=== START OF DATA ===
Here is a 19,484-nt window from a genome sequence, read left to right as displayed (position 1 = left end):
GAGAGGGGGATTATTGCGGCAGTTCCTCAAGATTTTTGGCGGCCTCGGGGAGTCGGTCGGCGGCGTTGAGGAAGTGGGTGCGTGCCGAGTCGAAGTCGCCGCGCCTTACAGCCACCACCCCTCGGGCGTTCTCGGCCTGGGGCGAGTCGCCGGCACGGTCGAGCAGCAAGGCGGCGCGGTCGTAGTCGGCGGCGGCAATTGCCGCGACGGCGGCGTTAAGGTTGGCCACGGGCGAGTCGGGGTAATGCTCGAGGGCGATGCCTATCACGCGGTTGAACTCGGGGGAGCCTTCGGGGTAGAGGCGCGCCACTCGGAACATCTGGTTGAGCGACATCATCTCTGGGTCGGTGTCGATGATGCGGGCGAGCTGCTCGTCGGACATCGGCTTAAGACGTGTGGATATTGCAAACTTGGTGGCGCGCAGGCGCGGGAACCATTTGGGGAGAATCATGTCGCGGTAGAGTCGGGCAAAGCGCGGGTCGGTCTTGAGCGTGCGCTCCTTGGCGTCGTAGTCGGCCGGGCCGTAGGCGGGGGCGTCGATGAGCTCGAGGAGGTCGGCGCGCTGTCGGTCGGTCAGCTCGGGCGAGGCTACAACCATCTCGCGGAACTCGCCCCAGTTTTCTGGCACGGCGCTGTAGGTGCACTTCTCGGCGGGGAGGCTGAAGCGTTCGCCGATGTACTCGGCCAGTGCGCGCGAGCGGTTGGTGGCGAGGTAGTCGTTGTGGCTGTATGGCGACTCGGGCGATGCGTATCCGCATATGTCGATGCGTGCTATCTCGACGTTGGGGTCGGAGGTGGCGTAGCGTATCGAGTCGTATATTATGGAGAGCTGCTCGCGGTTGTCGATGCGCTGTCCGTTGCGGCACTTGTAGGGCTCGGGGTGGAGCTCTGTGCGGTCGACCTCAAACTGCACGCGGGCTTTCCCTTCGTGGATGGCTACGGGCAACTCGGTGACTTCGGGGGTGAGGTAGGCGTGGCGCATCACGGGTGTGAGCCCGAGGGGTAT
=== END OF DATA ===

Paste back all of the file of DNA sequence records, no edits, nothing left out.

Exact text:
Here is a 19,484-nt window from a genome sequence, read left to right as displayed (position 1 = left end):
GAGAGGGGGATTATTGCGGCAGTTCCTCAAGATTTTTGGCGGCCTCGGGGAGTCGGTCGGCGGCGTTGAGGAAGTGGGTGCGTGCCGAGTCGAAGTCGCCGCGCCTTACAGCCACCACCCCTCGGGCGTTCTCGGCCTGGGGCGAGTCGCCGGCACGGTCGAGCAGCAAGGCGGCGCGGTCGTAGTCGGCGGCGGCAATTGCCGCGACGGCGGCGTTAAGGTTGGCCACGGGCGAGTCGGGGTAATGCTCGAGGGCGATGCCTATCACGCGGTTGAACTCGGGGGAGCCTTCGGGGTAGAGGCGCGCCACTCGGAACATCTGGTTGAGCGACATCATCTCTGGGTCGGTGTCGATGATGCGGGCGAGCTGCTCGTCGGACATCGGCTTAAGACGTGTGGATATTGCAAACTTGGTGGCGCGCAGGCGCGGGAACCATTTGGGGAGAATCATGTCGCGGTAGAGTCGGGCAAAGCGCGGGTCGGTCTTGAGCGTGCGCTCCTTGGCGTCGTAGTCGGCCGGGCCGTAGGCGGGGGCGTCGATGAGCTCGAGGAGGTCGGCGCGCTGTCGGTCGGTCAGCTCGGGCGAGGCTACAACCATCTCGCGGAACTCGCCCCAGTTTTCTGGCACGGCGCTGTAGGTGCACTTCTCGGCGGGGAGGCTGAAGCGTTCGCCGATGTACTCGGCCAGTGCGCGCGAGCGGTTGGTGGCGAGGTAGTCGTTGTGGCTGTATGGCGACTCGGGCGATGCGTATCCGCATATGTCGATGCGTGCTATCTCGACGTTGGGGTCGGAGGTGGCGTAGCGTATCGAGTCGTATATTATGGAGAGCTGCTCGCGGTTGTCGATGCGCTGTCCGTTGCGGCACTTGTAGGGCTCGGGGTGGAGCTCTGTGCGGTCGACCTCAAACTGCACGCGGGCTTTCCCTTCGTGGATGGCTACGGGCAACTCGGTGACTTCGGGGGTGAGGTAGGCGTGGCGCATCACGGGTGTGAGCCCGAGGGGTAT